Motherhood – And its Skill Amassing Side Effects

Motherhood Skill Amassing Side Effects

Raising a child is filled with challenges – sleepless nights, tantrums, tending to a sick child, the endless scheduling and deadlines, remembering to fill out numerous forms for doctor visits, schools, games etc. Women are built to take on these motherhood challenges and overcome them. The go-getter executives, the office secretaries, the nurses and the scientists, the pilots or the stay-at-home moms, all face them in varying degrees. No exceptions there.

For every challenge that a mom overcomes, she learns a new skill!

Work under pressure 

The sleepless nights and long days spent in taking care of a child teaches a mom to handle difficult and stressful situations with integrity. You’ve mastered the art of functioning in chaotic and unpredictable situations.  This means that at work, you can get a lot done  without getting frazzled easily.

Keen sense of perception 

Raising a child makes a woman fastidious, protective, intuitive, and perpetually vigilant. Your increased sense of perception and observation skills help in a whole host of jobs.

Power of negotiation 

Ever watched the Optimum ad where the epic big sister-younger brother deal is reached?  Mediating sibling rivalries through diplomacy is nothing short of a feat. You’ve learnt this on the job and executed it frequently. These interceding abilities make it easy for you hammer out small and big issues at workplace.

Champion Networker

The inherent mommy desire to know the best bouncy place, the better summer camp or a competent tutor sharpens a mom’s hobnobbing skills no end. When at the workplace, you can easily strike a good rapport with colleagues or work effectively as a human resources manager or a social media coordinator.

Passion 

No candidate is as good as the one who is enthusiastic. A mom spends years being a boo-boo healer, a nurse, an errand girl etc. Despite the joys of motherhood, the repetitiveness of it all makes her anticipate the return to workplace with a strong sense of eagerness. When you get back to work, you have a real hungry need to prove your mettle. This makes you an ideal employee – hard working, dedicated and passionate about making a difference at workplace just as much as you did being at home with the kids.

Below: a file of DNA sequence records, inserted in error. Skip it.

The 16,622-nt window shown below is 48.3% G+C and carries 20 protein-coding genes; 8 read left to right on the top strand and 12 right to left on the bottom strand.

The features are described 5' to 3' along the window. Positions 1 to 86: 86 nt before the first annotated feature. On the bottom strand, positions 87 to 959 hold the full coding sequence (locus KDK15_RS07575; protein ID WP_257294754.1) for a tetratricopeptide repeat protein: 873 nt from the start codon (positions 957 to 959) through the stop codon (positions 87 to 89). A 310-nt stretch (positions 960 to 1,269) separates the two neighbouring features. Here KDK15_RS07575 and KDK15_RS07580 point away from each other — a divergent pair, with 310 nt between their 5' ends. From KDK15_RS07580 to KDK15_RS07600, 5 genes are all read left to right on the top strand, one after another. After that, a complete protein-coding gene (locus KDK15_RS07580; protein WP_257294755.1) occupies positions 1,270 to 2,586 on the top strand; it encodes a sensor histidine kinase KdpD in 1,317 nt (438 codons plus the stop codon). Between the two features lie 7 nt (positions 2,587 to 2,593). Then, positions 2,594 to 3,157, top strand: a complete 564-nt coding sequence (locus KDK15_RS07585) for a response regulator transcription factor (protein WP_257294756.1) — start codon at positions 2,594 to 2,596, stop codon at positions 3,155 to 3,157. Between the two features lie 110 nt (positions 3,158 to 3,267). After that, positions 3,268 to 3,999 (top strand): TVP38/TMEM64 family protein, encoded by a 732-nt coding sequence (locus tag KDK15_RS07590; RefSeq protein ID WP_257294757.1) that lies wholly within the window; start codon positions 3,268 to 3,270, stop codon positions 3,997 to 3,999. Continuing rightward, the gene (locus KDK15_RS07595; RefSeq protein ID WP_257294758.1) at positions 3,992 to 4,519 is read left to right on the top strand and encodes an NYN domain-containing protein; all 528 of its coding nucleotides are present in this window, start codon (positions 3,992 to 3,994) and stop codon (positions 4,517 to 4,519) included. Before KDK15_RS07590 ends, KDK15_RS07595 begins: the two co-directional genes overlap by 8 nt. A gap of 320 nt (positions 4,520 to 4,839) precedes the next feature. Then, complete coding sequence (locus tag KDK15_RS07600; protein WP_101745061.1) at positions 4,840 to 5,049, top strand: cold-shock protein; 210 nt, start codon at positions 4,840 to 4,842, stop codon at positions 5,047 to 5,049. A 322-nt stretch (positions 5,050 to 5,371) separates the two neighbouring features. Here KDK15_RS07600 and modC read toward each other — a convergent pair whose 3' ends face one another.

Multitasking 

If you’ve ever found yourself struggling to teach one kid, while checking another’s quiz and turning the chicken in the oven at the same time, then you are multitasking and rocking it. When crisis mode strikes in the office, it is this ability that makes you roll up your sleeves and take on additional responsibilities with ease.

Efficiency

Whipping up multiple breakfasts, while simultaneously packing school lunches, tying shoe laces, braiding hair etc. to make it to the bus stop on time, everyday, require a certain degree of planning and efficiency that should not go unrecognized. A 9-5 job for a woman means just that – diligent organization & productivity to complete tasks on time.

A mom getting back to work is tenacious, compassionate, competent, and a great team player! Companies and recruiters who understand this will surely benefit from hiring the right candidates.

If you are a mother reading this, the next time you wonder about your skills, make sure you keep this in mind – because you are way more than the sum of all parts.

“Reading and writing are such solitary activities but by no means make you feel lonely! Your characters are always with you. “

Prachi is a short story writer, mother of two kids, cook, cleaner, an errand girl with some unusual habits like blessing each airplane that she sees from her bedroom window. Weird? Yes, but that comes from her fear of flying.

Inspired by crisp writing like in ‘The Book Thief’, ‘Snow Flower and the Secret Fan’ and ‘Lean In’, she hopes to say more in fewer words. She talks about nuances of writing and everything that goes around her on her Blog.

Her work has been published in Huffington Post, Brown Girl Magazine, Foliate Oak Literary, Goldfinch, Ascent Aspirations, Vending Machine Press, and has won an award on Six Sentences.

She hopes to see her name in the Best American Short Stories one day.

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8 Comments
  1. Prachi Jain Author
    Prachi Jain 5 months ago

    Thanks Rita

  2. Rita Knight
    Rita Knight 7 months ago

    Straight from the heart – super like!

  3. Maria Estevaz
    Maria Estevaz 1 year ago

    @Prachi Jain – Kudos to you for calling this out!

  4. Madhuri G
    Madhuri G 1 year ago

    Right on point …Very well explained !!

  5. Prachi Jain Author
    Prachi Jain 1 year ago

    So True Letitia! Only their absence earn them any credits.

  6. Letitia Ray
    Letitia Ray 1 year ago

    Woohoo! Every woman should read this. Sometimes I feel like Moms get zero credit.

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